This morning I had a bit of a hiccup with my first grader. As she inspected the lunch that I had made for her, she announced that she no longer likes the vegetarian chicken nuggets that have been the main staple of her diet, for the last 4 years. I calmly told her that, after all, she has loved these little morsels for 2/3 of her life, there are only 5 foods on this planet that she will eat, and 6:45am on a school day is not a good time to have a taste bud revolution. She listened and thought for a moment. She then looked at me and sweetly retorted with just a smidge of condescension; “Mama, don’t you know? People change.”

I looked at her, lost in the sincerity of her face. At a loss for words, I was all at once, impressed, frustrated and filled with a sense of inadequacy. I tried to solve the problem by reasoning with her. But, I was not in the frame of mind to do that and none of my strategies were working. Eventually, she went skipping off to the living room to play with the dog and I slumped upstairs to get dressed. I felt overwhelmed with the crushing responsibility of identifying yet another nutritious food that my daughter might accept. Like a football coach accepting defeat as my team of chicken nuggets were sent shuffling back to the locker room. The weight of the problem seemed insurmountable. Why was this so upsetting?

Was it me? (Yes dear, I’m afraid so.)

I went to my room and closed the door. That was smart. I took a breath. Yes I needed that. I gave myself a 5 minute time out. Good choice. And just as I was beginning to feel calmer, I decided to weigh myself.

What? I stared at the numbers on the scale. They were mocking me, as they expanded, billowing out like huge unmanageable clouds of fat. Suddenly, my fragile peace of mind was gone. I stepped into the shower 5 lbs heavier than I was when I woke up that morning. I wanted to cry.

Was it me? (Um… I’m afraid so.)

My mood worsened when got out of my 3-minute shower to find that the children had not made any progress in their morning routine. We only barely managed to gather ourselves together in time to make a dead run to the car armed with full cereal bowls, socks, shoes, backpacks, lunches and musical instruments. Somewhere between the garage and the school yard, the kids would have to get dressed and fed on their own.

As I negotiated the well known short cuts on our drive to school and began to make up time, I felt myself relaxing. The children were laughing with each other and I could see that we would arrive on time. That would have been a great time to enjoy the absence of chaos, in blissful silence. But instead, I chose that moment to announce that I had an unexpected business meeting that evening and their least favorite babysitter would be staying with them. I was immediately enveloped with whining and complaining. How did this happen? What was I thinking? Was it me?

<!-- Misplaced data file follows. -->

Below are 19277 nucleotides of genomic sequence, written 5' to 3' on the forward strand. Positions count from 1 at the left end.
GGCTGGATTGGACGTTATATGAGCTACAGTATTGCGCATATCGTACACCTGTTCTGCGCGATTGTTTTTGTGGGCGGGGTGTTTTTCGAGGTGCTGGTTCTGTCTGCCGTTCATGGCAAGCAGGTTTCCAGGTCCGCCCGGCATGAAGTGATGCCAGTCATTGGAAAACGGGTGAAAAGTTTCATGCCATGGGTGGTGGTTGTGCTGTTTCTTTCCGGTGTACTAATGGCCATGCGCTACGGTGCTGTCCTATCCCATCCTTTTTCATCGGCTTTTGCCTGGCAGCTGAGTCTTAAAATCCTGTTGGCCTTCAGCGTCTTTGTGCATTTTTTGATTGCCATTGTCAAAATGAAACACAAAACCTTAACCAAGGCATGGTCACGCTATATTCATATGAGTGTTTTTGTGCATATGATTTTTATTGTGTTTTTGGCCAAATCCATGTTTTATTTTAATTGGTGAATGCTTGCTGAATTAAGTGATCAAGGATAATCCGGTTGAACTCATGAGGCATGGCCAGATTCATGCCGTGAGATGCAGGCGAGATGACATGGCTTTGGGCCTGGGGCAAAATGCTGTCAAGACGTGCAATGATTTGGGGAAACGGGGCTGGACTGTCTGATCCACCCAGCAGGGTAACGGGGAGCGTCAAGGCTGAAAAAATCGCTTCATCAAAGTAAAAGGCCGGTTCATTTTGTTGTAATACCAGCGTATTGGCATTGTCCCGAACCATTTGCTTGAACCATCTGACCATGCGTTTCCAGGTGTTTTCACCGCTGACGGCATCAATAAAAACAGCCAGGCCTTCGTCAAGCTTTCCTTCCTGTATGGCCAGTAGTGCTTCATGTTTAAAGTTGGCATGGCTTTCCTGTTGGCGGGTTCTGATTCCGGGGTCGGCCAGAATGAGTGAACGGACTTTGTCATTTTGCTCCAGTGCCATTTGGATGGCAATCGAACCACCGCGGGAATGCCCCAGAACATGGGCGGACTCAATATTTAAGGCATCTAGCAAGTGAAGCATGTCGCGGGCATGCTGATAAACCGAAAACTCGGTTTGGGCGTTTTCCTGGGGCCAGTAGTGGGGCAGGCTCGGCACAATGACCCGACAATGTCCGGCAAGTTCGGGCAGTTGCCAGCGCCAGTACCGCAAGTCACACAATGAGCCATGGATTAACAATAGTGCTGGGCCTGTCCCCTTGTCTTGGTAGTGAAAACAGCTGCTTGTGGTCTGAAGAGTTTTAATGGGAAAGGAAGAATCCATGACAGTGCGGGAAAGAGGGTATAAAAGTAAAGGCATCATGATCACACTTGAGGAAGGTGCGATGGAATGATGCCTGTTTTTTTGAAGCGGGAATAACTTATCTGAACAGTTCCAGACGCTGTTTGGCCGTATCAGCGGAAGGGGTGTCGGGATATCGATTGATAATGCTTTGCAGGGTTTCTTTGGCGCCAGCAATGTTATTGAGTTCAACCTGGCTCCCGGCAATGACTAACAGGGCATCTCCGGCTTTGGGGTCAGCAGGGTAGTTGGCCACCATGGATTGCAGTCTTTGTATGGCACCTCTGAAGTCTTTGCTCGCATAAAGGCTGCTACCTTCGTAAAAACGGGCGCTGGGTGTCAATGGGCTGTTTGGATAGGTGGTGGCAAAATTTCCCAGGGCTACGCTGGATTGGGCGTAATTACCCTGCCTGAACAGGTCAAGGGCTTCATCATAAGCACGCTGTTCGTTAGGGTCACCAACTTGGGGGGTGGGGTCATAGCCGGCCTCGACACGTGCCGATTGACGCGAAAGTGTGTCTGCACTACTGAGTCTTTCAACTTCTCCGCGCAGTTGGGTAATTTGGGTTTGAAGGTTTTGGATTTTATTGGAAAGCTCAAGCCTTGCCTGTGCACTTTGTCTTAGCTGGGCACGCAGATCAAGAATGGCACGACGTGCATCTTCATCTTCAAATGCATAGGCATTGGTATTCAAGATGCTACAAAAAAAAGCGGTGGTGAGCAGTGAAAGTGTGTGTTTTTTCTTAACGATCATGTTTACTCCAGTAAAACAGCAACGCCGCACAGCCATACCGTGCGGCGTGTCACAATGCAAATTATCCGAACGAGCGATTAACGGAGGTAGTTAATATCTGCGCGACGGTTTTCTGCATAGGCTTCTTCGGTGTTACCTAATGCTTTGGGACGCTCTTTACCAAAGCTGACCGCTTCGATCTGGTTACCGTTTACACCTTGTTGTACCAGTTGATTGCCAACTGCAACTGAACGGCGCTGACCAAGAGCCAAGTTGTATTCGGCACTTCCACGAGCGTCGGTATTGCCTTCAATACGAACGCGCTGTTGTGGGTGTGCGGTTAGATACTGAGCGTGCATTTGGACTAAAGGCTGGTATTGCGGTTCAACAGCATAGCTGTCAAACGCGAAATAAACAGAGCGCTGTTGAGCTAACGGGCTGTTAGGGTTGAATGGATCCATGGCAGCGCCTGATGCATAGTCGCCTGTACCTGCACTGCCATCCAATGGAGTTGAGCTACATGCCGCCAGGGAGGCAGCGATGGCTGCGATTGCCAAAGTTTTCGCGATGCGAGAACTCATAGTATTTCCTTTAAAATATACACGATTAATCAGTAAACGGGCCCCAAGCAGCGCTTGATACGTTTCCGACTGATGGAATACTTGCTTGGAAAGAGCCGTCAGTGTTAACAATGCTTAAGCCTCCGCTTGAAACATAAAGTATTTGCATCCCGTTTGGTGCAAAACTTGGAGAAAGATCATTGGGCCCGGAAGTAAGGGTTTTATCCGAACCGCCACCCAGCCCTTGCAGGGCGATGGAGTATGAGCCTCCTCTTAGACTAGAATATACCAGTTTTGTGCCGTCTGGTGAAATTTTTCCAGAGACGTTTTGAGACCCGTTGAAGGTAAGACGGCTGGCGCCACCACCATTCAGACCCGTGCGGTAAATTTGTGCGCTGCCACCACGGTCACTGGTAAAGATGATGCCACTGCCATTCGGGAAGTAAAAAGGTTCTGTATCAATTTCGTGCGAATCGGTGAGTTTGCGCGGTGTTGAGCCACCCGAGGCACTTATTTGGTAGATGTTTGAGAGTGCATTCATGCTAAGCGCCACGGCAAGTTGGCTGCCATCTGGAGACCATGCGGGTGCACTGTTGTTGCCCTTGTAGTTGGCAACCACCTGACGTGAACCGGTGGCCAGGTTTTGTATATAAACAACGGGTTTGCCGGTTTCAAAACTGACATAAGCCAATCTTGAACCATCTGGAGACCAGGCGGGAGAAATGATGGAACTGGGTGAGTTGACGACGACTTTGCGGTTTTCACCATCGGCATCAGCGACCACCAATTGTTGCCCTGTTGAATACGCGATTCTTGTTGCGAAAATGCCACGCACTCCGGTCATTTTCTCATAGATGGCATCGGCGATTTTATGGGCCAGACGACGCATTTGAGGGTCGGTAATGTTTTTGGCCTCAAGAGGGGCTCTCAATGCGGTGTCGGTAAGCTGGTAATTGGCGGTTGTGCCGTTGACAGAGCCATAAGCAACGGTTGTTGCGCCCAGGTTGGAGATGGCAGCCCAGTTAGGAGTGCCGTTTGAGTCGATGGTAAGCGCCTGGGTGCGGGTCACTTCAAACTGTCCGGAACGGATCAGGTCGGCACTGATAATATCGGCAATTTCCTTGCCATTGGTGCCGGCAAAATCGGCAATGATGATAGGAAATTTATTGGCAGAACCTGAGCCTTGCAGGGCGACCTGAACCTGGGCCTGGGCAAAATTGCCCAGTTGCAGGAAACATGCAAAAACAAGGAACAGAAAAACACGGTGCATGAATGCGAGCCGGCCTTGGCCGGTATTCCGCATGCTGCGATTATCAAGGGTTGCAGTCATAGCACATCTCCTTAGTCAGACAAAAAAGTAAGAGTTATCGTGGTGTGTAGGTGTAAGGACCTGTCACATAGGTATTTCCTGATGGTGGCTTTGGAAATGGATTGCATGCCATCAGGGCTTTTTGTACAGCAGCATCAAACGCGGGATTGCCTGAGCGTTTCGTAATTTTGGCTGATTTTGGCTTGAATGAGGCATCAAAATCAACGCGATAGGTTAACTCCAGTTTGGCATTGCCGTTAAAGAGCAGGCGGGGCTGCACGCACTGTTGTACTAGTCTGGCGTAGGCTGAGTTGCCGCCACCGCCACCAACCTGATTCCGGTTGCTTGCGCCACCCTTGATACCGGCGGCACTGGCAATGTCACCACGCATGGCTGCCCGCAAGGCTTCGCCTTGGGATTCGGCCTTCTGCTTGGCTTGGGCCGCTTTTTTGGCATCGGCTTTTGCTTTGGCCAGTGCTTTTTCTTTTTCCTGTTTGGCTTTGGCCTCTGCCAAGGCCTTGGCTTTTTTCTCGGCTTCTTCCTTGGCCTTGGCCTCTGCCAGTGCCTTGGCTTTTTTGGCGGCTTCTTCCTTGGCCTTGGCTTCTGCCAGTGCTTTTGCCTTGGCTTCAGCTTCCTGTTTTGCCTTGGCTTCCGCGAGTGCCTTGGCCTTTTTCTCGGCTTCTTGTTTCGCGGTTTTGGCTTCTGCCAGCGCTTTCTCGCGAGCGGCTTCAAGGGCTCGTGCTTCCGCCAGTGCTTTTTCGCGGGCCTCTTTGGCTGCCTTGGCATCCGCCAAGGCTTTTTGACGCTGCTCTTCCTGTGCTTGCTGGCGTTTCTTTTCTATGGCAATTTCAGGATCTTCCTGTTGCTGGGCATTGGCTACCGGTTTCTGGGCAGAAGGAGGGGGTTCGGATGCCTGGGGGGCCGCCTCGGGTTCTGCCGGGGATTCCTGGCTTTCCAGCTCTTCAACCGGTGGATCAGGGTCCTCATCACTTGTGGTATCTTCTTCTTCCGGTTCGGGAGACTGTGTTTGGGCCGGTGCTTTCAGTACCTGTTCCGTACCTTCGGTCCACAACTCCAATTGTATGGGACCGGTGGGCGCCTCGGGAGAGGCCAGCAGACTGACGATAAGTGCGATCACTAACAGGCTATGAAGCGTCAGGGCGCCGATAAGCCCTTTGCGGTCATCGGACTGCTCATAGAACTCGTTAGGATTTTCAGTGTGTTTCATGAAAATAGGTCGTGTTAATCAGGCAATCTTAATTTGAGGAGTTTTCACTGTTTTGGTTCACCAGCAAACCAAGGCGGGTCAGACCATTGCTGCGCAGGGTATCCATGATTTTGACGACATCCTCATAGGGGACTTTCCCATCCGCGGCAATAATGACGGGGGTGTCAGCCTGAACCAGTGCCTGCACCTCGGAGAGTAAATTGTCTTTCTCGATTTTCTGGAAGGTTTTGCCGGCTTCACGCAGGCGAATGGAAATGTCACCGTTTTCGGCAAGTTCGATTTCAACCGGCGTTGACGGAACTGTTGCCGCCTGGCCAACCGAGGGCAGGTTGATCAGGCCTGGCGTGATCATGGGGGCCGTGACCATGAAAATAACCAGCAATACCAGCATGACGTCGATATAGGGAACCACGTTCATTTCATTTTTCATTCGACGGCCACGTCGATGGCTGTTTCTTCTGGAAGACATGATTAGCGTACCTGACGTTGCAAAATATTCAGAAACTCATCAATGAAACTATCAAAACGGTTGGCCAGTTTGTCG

Yes, it was and is me, when I allow myself to get off-balance and out of synch. When I lose sleep or forget to take care of myself, I no longer address issues with a holistic approach. Instead of being a creative problem solver, I am like a crazed carpenter with only a hammer in my tool box. I make a lot of dents!

If I take care of myself, I can have a very successful conversation about chicken nuggets. I can weigh myself and accept the results as a challenge. I can get the kids into the car with shoes on and tummies full. I can even find a good time to break the babysitter news. When I have all the tools at my disposal, I’m pretty darn good at dealing with life’s little issues. That is me. Is it you too?


1. Identify a menu of self-care items that create balance for you. Maybe you like to take a walk, go to the beach, read the paper with a cup of tea or take a bath. You are not doing anyone a favor by skipping your self-care. Put it in your calendar and consider it as important as grocery shopping, calling the plumber and fixing your daughter’s Halloween costume.

2. Make a list of 5-minute fixes you can do for yourself in an emergency. Go to the bathroom and lock the door, call your best friend, read a tabloid magazine or eat a gooey chocolate.

3. Notice what you do when you are not in balance and gently help yourself to stop the behavior. When I am out of synch, I have a tendency to put my foot in my mouth. When I notice myself getting out of balance, I try to stop talking. How do I know when that is? Because I hear myself asking “Is it me?” I’m afraid so.

Author's Bio: 

I work with busy, high powered women who are exhausted and over-committed. Through coaching, my clients take actions with ease and produce tangible results in all areas of their lives.

Prior to becoming a coach, Ms. Tenzer worked as a talent executive and producer in the television industry. During those years, she found that one of the most meaningful aspects of her work was the opportunity to coach her team members and colleagues as they faced and overcame challenges in the workplace.

It was this enthusiasm for coaching that inspired her in 2001, to establish Life Works Coaching, a company dedicated to serving busy women.

Ms. Tenzer is a busy woman living in Los Angeles with her husband and three children.

Member: International Coaching Federation, Producers Guild of America, Academy of Television Arts and Sciences.